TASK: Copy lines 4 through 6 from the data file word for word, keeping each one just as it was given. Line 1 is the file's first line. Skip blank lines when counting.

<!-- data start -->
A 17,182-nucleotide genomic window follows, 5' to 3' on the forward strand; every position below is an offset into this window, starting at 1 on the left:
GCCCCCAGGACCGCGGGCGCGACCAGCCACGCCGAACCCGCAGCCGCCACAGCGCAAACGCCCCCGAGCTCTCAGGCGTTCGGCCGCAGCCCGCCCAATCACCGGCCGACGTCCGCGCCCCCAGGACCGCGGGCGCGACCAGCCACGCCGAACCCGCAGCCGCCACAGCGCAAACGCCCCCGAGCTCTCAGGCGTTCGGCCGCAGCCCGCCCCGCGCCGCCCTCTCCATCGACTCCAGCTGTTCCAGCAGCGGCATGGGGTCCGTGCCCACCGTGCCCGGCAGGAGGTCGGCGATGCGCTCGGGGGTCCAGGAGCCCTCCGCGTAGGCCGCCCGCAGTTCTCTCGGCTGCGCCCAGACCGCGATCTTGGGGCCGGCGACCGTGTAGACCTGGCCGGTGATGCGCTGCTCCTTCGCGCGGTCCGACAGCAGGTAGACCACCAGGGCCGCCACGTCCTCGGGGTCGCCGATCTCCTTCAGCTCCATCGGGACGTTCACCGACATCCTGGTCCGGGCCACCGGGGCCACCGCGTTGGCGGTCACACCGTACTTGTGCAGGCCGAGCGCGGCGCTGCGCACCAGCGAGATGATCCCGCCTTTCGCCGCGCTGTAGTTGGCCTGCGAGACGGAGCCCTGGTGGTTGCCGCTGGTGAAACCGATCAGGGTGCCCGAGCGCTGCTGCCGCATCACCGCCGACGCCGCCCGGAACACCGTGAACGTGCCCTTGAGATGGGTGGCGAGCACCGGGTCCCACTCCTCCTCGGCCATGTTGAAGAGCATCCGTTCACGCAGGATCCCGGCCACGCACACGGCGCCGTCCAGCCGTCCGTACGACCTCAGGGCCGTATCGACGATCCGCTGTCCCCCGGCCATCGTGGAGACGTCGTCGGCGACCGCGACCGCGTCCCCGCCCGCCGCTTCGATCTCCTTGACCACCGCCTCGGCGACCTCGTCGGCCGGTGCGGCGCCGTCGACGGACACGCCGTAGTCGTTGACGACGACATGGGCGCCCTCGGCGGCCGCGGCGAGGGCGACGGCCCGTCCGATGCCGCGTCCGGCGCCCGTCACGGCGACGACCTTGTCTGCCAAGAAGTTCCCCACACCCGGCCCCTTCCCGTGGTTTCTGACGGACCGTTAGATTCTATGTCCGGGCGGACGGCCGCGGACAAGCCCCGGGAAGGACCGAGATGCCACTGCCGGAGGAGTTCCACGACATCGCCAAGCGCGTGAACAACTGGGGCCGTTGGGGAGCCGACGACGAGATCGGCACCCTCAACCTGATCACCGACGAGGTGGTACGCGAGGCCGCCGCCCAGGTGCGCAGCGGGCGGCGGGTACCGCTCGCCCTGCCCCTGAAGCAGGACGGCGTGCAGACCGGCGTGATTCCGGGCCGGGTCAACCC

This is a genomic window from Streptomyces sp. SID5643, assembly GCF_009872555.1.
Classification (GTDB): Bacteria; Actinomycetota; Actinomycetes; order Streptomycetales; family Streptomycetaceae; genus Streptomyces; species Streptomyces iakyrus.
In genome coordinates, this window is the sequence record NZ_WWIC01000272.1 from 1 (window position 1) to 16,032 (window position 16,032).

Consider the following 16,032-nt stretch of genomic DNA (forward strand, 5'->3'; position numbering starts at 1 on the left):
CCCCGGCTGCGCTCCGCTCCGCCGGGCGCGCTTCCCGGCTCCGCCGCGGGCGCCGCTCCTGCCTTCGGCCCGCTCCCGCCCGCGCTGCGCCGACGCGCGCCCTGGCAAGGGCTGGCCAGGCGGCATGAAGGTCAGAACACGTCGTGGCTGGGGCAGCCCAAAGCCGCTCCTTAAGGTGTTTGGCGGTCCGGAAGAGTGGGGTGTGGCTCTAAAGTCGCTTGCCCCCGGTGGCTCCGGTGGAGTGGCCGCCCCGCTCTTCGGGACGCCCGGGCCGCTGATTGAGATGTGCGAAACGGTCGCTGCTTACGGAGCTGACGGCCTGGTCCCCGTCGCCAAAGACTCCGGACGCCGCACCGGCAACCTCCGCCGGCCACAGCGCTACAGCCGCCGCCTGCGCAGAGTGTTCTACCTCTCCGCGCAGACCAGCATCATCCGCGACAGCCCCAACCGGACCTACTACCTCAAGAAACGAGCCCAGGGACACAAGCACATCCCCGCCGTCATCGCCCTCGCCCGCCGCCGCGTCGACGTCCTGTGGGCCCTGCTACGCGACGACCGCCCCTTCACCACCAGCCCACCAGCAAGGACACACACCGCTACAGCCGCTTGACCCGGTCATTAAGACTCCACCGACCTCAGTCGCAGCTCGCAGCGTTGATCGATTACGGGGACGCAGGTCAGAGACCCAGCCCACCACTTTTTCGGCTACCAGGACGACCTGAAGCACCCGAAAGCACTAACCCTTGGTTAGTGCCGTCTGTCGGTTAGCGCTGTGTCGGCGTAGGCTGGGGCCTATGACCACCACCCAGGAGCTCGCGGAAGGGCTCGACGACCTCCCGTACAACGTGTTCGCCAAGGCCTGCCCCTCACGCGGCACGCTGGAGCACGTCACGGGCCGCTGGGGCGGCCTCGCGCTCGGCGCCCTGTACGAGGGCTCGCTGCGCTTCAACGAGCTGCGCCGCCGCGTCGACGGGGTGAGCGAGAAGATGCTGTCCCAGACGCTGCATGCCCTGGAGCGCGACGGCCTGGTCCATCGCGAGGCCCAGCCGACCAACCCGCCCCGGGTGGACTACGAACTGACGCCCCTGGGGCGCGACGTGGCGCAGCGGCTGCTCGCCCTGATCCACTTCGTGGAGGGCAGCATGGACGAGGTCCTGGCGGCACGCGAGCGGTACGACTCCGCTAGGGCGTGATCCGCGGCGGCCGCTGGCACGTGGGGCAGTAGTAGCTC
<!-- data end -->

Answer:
Classification (GTDB): Bacteria; Actinomycetota; Actinomycetes; order Streptomycetales; family Streptomycetaceae; genus Streptomyces; species Streptomyces iakyrus.
In genome coordinates, this window is the sequence record NZ_WWIC01000272.1 from 1 (window position 1) to 16,032 (window position 16,032).

Consider the following 16,032-nt stretch of genomic DNA (forward strand, 5'->3'; position numbering starts at 1 on the left):